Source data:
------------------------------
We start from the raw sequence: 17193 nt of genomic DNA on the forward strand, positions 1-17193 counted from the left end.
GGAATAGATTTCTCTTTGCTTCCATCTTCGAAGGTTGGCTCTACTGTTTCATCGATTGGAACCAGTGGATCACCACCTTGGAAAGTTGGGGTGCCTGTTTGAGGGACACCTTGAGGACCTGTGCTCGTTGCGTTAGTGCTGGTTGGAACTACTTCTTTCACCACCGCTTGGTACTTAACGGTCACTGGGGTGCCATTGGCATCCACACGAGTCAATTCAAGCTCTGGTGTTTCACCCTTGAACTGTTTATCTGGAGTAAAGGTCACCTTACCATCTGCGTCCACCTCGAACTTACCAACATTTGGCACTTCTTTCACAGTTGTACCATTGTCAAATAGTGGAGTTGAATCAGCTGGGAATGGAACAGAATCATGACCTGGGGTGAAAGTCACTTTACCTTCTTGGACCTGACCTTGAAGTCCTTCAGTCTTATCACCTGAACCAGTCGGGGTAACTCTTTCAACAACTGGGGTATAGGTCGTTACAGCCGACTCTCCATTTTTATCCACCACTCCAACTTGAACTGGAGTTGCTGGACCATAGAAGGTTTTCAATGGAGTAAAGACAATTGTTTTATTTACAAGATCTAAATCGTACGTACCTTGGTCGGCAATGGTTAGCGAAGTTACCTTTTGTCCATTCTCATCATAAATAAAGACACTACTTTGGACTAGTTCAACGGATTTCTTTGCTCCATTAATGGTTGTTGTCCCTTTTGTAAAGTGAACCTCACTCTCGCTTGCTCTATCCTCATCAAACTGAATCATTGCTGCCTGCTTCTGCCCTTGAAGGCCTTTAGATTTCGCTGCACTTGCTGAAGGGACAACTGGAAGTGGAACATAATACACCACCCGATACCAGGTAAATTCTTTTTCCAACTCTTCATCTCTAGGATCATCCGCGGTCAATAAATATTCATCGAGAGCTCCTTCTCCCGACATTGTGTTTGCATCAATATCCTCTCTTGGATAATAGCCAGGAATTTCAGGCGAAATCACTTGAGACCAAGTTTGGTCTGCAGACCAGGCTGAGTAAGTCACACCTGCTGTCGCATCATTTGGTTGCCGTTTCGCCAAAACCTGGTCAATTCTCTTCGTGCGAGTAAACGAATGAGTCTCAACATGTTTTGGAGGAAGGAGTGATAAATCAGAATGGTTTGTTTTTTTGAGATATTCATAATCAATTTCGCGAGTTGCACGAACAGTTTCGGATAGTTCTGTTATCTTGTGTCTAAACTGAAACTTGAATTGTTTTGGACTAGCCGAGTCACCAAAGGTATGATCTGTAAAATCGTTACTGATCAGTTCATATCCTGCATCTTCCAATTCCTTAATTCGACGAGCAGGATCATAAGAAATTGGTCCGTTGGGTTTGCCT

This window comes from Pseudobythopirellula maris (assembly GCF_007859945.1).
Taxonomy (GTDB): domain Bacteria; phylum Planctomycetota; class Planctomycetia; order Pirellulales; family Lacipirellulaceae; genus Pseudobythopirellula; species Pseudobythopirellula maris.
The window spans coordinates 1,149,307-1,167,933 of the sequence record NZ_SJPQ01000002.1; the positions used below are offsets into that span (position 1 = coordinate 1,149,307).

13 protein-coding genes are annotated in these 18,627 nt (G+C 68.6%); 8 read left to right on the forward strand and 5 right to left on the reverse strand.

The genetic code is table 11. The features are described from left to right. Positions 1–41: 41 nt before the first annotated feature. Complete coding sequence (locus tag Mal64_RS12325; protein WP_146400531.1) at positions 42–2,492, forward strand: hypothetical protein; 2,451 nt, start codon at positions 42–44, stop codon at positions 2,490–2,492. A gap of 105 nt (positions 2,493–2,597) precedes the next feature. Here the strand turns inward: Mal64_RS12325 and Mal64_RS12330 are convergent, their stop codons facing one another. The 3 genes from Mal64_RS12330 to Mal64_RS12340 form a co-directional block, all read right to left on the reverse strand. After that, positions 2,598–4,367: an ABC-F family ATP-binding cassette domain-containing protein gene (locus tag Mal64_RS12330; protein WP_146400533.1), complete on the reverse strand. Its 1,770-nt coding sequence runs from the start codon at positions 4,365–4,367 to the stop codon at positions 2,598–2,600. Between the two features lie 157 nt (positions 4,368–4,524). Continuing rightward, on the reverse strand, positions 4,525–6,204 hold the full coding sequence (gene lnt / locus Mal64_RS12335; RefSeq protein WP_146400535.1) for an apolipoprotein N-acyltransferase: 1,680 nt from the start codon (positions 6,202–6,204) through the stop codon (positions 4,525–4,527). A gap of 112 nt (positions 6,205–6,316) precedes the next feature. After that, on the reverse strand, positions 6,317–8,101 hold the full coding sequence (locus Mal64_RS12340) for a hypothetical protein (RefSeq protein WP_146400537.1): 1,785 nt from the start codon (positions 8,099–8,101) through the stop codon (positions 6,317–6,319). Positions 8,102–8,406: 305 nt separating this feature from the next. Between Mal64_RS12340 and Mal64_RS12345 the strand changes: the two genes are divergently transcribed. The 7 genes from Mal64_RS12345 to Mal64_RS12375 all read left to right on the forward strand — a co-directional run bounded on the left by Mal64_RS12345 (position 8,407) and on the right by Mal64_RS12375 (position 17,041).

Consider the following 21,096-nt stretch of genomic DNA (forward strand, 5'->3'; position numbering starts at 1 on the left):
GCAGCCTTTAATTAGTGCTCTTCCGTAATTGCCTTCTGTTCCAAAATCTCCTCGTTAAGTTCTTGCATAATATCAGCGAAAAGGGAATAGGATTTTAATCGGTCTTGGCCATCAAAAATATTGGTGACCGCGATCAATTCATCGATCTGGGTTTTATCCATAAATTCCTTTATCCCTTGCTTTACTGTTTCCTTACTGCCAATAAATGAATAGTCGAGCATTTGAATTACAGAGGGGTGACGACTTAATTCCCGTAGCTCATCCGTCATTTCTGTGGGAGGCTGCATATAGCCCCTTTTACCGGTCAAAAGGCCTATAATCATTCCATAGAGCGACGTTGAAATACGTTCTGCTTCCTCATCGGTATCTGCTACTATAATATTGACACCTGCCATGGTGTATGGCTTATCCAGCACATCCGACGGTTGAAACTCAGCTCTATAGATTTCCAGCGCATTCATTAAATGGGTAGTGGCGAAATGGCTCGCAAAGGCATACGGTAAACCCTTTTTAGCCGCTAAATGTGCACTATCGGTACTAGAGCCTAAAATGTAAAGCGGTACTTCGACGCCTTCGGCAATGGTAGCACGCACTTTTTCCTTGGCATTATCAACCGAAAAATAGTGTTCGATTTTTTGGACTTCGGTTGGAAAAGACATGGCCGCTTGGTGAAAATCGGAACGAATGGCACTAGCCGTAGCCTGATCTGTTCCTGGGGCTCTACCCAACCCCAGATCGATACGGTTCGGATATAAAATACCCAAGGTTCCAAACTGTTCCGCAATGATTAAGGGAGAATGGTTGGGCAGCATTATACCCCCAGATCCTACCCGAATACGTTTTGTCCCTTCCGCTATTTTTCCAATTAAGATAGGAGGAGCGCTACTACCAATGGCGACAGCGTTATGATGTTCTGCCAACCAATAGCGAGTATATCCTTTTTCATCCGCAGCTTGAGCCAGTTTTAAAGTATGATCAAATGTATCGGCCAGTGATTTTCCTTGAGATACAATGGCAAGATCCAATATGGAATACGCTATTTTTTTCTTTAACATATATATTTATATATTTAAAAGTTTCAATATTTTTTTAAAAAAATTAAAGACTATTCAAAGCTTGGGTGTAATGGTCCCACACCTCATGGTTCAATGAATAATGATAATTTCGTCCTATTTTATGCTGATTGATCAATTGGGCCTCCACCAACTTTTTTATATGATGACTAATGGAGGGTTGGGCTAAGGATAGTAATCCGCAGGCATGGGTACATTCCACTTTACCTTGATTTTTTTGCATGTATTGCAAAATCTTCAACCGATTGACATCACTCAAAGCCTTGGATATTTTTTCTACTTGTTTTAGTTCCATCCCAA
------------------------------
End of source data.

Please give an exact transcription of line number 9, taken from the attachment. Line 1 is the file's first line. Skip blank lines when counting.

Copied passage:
GCAGCCTTTAATTAGTGCTCTTCCGTAATTGCCTTCTGTTCCAAAATCTCCTCGTTAAGTTCTTGCATAATATCAGCGAAAAGGGAATAGGATTTTAATCGGTCTTGGCCATCAAAAATATTGGTGACCGCGATCAATTCATCGATCTGGGTTTTATCCATAAATTCCTTTATCCCTTGCTTTACTGTTTCCTTACTGCCAATAAATGAATAGTCGAGCATTTGAATTACAGAGGGGTGACGACTTAATTCCCGTAGCTCATCCGTCATTTCTGTGGGAGGCTGCATATAGCCCCTTTTACCGGTCAAAAGGCCTATAATCATTCCATAGAGCGACGTTGAAATACGTTCTGCTTCCTCATCGGTATCTGCTACTATAATATTGACACCTGCCATGGTGTATGGCTTATCCAGCACATCCGACGGTTGAAACTCAGCTCTATAGATTTCCAGCGCATTCATTAAATGGGTAGTGGCGAAATGGCTCGCAAAGGCATACGGTAAACCCTTTTTAGCCGCTAAATGTGCACTATCGGTACTAGAGCCTAAAATGTAAAGCGGTACTTCGACGCCTTCGGCAATGGTAGCACGCACTTTTTCCTTGGCATTATCAACCGAAAAATAGTGTTCGATTTTTTGGACTTCGGTTGGAAAAGACATGGCCGCTTGGTGAAAATCGGAACGAATGGCACTAGCCGTAGCCTGATCTGTTCCTGGGGCTCTACCCAACCCCAGATCGATACGGTTCGGATATAAAATACCCAAGGTTCCAAACTGTTCCGCAATGATTAAGGGAGAATGGTTGGGCAGCATTATACCCCCAGATCCTACCCGAATACGTTTTGTCCCTTCCGCTATTTTTCCAATTAAGATAGGAGGAGCGCTACTACCAATGGCGACAGCGTTATGATGTTCTGCCAACCAATAGCGAGTATATCCTTTTTCATCCGCAGCTTGAGCCAGTTTTAAAGTATGATCAAATGTATCGGCCAGTGATTTTCCTTGAGATACAATGGCAAGATCCAATATGGAATACGCTATTTTTTTCTTTAACATATATATTTATATATTTAAAAGTTTCAATATTTTTTTAAAAAAATTAAAGACTATTCAAAGCTTGGGTGTAATGGTCCCACACCTCATGGTTCAATGAATAATGATAATTTCGTCCTATTTTATGCTGATTGATCAATTGGGCCTCCACCAACTTTTTTATATGATGACTAATGGAGGGTTGGGCTAAGGATAGTAATCCGCAGGCATGGGTACATTCCACTTTACCTTGATTTTTTTGCATGTATTGCAAAATCTTCAACCGATTGACATCACTCAAAGCCTTGGATATTTTTTCTACTTGTTTTAGTTCCATCCCAA